One in six Brits would consider putting in an offer after a virtual house viewings – without even setting foot through the front door.
A study of 2,000 adults by Purplebricks found one third are happy to judge a property from online viewing only, as long as they can get a really good idea of what it is like inside and out.
A ‘virtual viewing’ takes around 26 minutes on average. During this time prospective owners say they would ideally like to see 13 photos and six videos – with 68 per cent wanting to see every room of the house.
Being able to see garden size is a must for 61 per cent. 56 per cent want to get a concept of space, and six in 10 want to get a feel of how much work needs doing.
Four in 10 adults would also like to get an idea of whether there is room for existing furniture and 47 per cent even expect to be able to see if there are good views out of windows.
‘The property industry is adjusting to huge changes in how buyers want to view homes,’ says Angela Wallace, Divisional Sales Director from Purplebricks. ‘It’s never been more important to offer virtual viewings and as the results show, more and more people are open to putting in an offer without necessarily seeing the property in person.’
‘Wants and desires seem to have changed lately with much more thought going into the functionality of a home.’
‘And there’s a huge desire for more than just a tidy garden space – buyers are now looking for this additional outdoor space to accommodate more than just a space to sit in on a warm day. It’s all about multifunctional space.’
Despite fears the housing market would stall following the pandemic, more than half of respondents said they are just as likely to move to a new house – with the latest stamp duty holiday no doubt adding extra appeal.
It also emerged nearly half of respondents, polled via OnePoll, were actively house hunting – and said rooms being made to look light and airy, sparkling clean and top presentation were vital in making a property look appealing.
Back gardens with decking, a summer house and trees would also have buyers giving properties a big thumbs up. Simple DIY projects could also make a difference with a garden bar, window planter boxes and a bold front door most appealing.
Celebrity handyman, Craig Phillips, has teamed up with Purplebricks to reveal how to put together some effective additions to the home. The former Big Brother winner said: ‘A lot of people have surprised themselves since lockdown with unexpected DIY skills. The trick is to have the right tools and keep it simple. If you want to boost the appeal of your home, then use colour and get creative with the space you have.’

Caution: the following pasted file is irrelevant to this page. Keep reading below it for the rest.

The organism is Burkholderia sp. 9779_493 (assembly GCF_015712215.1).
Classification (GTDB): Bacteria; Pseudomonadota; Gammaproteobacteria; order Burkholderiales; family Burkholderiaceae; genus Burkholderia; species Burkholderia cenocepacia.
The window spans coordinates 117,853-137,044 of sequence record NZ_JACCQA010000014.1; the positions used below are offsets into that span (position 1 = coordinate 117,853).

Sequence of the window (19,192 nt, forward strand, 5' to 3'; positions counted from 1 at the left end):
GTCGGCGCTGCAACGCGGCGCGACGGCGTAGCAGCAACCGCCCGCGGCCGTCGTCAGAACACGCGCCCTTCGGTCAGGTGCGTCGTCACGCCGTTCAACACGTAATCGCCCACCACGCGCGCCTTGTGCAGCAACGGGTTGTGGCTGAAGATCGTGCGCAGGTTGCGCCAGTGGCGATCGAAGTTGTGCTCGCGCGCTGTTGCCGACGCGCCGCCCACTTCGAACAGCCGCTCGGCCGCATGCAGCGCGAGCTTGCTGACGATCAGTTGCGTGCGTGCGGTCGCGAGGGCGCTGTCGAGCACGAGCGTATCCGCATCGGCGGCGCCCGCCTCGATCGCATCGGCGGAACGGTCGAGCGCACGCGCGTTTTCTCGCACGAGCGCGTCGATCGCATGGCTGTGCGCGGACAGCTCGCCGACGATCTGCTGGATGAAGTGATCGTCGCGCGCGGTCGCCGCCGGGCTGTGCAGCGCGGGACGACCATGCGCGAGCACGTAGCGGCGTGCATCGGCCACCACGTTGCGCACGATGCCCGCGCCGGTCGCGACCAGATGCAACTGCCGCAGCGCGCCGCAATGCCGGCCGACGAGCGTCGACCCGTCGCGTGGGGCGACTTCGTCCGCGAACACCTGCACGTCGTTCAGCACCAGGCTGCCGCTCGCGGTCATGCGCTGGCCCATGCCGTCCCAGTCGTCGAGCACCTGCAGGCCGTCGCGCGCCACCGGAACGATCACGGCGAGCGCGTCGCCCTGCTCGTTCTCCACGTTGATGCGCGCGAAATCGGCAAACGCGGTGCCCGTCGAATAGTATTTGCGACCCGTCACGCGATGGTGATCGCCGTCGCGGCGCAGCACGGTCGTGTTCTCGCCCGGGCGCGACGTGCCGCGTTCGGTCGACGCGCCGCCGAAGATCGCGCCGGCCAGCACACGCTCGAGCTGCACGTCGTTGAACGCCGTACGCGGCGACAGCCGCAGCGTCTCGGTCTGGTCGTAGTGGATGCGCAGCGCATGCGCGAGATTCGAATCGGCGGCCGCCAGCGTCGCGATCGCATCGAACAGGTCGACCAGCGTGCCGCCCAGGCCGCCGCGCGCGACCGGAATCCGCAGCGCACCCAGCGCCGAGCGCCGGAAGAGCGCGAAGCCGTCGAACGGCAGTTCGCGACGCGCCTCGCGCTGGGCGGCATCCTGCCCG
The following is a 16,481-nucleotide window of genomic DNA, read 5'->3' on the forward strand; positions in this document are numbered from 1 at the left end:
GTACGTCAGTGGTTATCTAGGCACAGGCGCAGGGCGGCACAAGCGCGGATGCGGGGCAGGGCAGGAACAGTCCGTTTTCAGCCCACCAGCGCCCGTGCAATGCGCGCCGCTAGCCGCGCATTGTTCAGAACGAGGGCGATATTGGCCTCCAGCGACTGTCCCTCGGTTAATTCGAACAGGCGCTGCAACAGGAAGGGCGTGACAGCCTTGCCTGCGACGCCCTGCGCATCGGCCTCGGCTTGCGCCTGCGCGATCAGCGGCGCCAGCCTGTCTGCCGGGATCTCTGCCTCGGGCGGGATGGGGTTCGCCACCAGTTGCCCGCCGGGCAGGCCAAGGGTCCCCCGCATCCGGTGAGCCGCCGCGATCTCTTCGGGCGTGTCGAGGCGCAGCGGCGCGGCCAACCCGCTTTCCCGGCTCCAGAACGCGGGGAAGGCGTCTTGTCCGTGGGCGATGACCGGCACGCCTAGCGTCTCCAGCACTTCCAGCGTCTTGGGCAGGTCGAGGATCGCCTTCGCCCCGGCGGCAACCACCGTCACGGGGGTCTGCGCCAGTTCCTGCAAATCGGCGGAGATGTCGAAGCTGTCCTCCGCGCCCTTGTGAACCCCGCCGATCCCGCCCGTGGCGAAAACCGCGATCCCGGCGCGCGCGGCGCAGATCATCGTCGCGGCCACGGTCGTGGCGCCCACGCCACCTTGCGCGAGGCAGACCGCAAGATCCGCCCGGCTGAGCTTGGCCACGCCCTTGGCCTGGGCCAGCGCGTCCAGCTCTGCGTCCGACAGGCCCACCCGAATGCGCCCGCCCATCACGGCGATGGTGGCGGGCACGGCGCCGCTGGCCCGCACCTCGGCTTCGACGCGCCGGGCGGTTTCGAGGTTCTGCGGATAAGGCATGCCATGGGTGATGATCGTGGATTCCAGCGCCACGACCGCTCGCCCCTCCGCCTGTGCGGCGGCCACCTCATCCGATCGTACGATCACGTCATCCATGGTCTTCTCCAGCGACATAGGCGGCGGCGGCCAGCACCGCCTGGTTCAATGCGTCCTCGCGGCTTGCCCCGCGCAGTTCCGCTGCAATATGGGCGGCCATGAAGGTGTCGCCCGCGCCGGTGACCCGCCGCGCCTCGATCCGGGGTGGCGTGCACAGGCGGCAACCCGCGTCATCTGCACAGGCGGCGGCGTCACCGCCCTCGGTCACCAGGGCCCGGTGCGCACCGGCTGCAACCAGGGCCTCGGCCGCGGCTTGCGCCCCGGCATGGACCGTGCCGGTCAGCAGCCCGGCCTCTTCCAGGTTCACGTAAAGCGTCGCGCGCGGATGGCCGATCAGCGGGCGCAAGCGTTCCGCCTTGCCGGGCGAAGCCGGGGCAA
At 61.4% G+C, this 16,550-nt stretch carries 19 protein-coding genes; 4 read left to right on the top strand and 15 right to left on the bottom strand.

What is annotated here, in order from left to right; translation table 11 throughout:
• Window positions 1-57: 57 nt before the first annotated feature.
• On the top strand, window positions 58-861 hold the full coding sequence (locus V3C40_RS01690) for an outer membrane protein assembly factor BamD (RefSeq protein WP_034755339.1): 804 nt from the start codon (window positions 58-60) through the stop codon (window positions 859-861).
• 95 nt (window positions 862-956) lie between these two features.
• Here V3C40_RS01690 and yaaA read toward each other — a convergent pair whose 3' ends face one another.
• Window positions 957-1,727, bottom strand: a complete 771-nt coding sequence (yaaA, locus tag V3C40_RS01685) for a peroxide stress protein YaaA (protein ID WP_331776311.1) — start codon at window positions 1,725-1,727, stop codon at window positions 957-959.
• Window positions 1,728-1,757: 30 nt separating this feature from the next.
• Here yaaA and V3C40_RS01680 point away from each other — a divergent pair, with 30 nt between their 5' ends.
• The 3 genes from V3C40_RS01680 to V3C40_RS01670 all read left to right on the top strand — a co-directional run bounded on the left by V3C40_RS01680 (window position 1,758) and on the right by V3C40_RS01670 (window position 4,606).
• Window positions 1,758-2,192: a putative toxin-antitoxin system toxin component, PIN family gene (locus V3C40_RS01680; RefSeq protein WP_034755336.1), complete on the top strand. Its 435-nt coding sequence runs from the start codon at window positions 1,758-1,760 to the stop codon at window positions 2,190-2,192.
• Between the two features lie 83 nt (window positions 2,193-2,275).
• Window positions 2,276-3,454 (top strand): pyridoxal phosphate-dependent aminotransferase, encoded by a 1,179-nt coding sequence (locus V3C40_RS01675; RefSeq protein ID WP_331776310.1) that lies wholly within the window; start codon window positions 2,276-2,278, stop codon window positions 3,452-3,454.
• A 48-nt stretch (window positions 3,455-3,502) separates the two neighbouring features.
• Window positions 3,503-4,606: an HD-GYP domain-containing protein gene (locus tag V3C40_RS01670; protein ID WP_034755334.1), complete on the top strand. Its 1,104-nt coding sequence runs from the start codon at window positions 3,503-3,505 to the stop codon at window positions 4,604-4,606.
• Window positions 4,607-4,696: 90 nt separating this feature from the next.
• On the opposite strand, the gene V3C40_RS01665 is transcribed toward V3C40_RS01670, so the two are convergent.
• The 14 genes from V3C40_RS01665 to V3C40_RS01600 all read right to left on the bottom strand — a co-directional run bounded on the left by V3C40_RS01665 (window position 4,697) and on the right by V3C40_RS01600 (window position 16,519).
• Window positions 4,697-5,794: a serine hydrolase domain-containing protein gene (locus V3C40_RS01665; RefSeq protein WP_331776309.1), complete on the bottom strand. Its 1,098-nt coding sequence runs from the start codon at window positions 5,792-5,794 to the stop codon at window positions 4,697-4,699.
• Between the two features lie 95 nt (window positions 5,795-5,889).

What are virtual house viewings?
Virtual house viewings can range from videos to 360-degree images like this one. Drone technology is another method growing in popularity for showcasing properties. Since the government announced the Covid-safe house viewing guidelines virtual viewings have become an essential part of house hunting.
‘Such technology has huge potential for how we market properties,’ says Christopher Dewe from Knight Frank’s Country department. ‘It may well be a better option than producing a brochure or floorplan in some instances.’
‘Virtual viewings can also help in identifying the serious buyers for a property,’ he explains. ‘And we must remember that we are also dealing increasingly with a younger generation that likes to do their research behind the scenes.’
Virtual viewings, usually via FaceTime has been used in the letting market by overseas students or young professionals for years now.
‘We’ve been doing virtual viewings for overseas students for as long as FaceTime technology has been around,’ says Gary Hall, head of lettings at Knight Frank. ‘It’s mainly been with overseas students, but a few professionals too. It’s worked perfectly well.’
In the Knight Frank Dulwich office, the first evaluation of a property for sale via FaceTime was complete earlier this month. ‘The whole situation actually let us build a lot of trust and rapport,’ says Catherine Stage from Knight Frank’s Dulwich office.
Would you ever consider buying a property after only a virtual viewing?